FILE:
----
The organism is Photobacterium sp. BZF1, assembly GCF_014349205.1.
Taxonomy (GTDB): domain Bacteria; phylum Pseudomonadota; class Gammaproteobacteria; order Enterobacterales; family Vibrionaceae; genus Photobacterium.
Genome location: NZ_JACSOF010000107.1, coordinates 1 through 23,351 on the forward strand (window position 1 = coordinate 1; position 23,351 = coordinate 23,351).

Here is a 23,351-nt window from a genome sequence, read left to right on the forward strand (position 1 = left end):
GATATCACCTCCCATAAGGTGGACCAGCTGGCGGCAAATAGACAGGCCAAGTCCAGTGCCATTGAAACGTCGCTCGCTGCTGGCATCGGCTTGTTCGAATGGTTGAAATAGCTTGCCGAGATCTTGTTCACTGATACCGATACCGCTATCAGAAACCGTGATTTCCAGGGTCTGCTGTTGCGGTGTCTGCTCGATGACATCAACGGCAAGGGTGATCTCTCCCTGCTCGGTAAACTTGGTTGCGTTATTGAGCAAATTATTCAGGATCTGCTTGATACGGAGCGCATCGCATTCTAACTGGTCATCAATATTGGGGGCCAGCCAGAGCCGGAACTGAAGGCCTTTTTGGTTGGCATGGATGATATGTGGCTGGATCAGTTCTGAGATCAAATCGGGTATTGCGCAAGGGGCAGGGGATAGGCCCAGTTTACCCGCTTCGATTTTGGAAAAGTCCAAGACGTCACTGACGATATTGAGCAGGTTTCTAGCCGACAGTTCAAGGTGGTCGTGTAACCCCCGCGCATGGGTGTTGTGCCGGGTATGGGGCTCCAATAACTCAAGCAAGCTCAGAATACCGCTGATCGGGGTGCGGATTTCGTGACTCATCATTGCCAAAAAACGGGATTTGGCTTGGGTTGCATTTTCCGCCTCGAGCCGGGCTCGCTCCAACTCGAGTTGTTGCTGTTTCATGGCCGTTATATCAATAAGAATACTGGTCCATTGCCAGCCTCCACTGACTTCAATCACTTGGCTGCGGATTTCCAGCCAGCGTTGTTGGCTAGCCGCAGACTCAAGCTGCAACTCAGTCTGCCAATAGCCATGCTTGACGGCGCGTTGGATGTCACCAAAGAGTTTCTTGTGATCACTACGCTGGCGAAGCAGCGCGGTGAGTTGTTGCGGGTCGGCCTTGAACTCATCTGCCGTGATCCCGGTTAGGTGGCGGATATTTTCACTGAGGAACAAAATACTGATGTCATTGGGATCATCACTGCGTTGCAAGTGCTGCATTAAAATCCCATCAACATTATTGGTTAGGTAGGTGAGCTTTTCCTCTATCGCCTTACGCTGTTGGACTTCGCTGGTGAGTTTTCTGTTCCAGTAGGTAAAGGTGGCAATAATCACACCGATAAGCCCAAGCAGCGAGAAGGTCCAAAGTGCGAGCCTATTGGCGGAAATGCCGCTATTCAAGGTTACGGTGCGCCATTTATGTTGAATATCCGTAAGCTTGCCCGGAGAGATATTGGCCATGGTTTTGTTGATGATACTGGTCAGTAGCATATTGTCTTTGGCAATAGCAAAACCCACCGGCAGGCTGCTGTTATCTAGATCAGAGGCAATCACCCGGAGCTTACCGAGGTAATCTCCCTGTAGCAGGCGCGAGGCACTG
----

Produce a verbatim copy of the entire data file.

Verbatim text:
The organism is Photobacterium sp. BZF1, assembly GCF_014349205.1.
Taxonomy (GTDB): domain Bacteria; phylum Pseudomonadota; class Gammaproteobacteria; order Enterobacterales; family Vibrionaceae; genus Photobacterium.
Genome location: NZ_JACSOF010000107.1, coordinates 1 through 23,351 on the forward strand (window position 1 = coordinate 1; position 23,351 = coordinate 23,351).

Here is a 23,351-nt window from a genome sequence, read left to right on the forward strand (position 1 = left end):
GATATCACCTCCCATAAGGTGGACCAGCTGGCGGCAAATAGACAGGCCAAGTCCAGTGCCATTGAAACGTCGCTCGCTGCTGGCATCGGCTTGTTCGAATGGTTGAAATAGCTTGCCGAGATCTTGTTCACTGATACCGATACCGCTATCAGAAACCGTGATTTCCAGGGTCTGCTGTTGCGGTGTCTGCTCGATGACATCAACGGCAAGGGTGATCTCTCCCTGCTCGGTAAACTTGGTTGCGTTATTGAGCAAATTATTCAGGATCTGCTTGATACGGAGCGCATCGCATTCTAACTGGTCATCAATATTGGGGGCCAGCCAGAGCCGGAACTGAAGGCCTTTTTGGTTGGCATGGATGATATGTGGCTGGATCAGTTCTGAGATCAAATCGGGTATTGCGCAAGGGGCAGGGGATAGGCCCAGTTTACCCGCTTCGATTTTGGAAAAGTCCAAGACGTCACTGACGATATTGAGCAGGTTTCTAGCCGACAGTTCAAGGTGGTCGTGTAACCCCCGCGCATGGGTGTTGTGCCGGGTATGGGGCTCCAATAACTCAAGCAAGCTCAGAATACCGCTGATCGGGGTGCGGATTTCGTGACTCATCATTGCCAAAAAACGGGATTTGGCTTGGGTTGCATTTTCCGCCTCGAGCCGGGCTCGCTCCAACTCGAGTTGTTGCTGTTTCATGGCCGTTATATCAATAAGAATACTGGTCCATTGCCAGCCTCCACTGACTTCAATCACTTGGCTGCGGATTTCCAGCCAGCGTTGTTGGCTAGCCGCAGACTCAAGCTGCAACTCAGTCTGCCAATAGCCATGCTTGACGGCGCGTTGGATGTCACCAAAGAGTTTCTTGTGATCACTACGCTGGCGAAGCAGCGCGGTGAGTTGTTGCGGGTCGGCCTTGAACTCATCTGCCGTGATCCCGGTTAGGTGGCGGATATTTTCACTGAGGAACAAAATACTGATGTCATTGGGATCATCACTGCGTTGCAAGTGCTGCATTAAAATCCCATCAACATTATTGGTTAGGTAGGTGAGCTTTTCCTCTATCGCCTTACGCTGTTGGACTTCGCTGGTGAGTTTTCTGTTCCAGTAGGTAAAGGTGGCAATAATCACACCGATAAGCCCAAGCAGCGAGAAGGTCCAAAGTGCGAGCCTATTGGCGGAAATGCCGCTATTCAAGGTTACGGTGCGCCATTTATGTTGAATATCCGTAAGCTTGCCCGGAGAGATATTGGCCATGGTTTTGTTGATGATACTGGTCAGTAGCATATTGTCTTTGGCAATAGCAAAACCCACCGGCAGGCTGCTGTTATCTAGATCAGAGGCAATCACCCGGAGCTTACCGAGGTAATCTCCCTGTAGCAGGCGCGAGGCACTG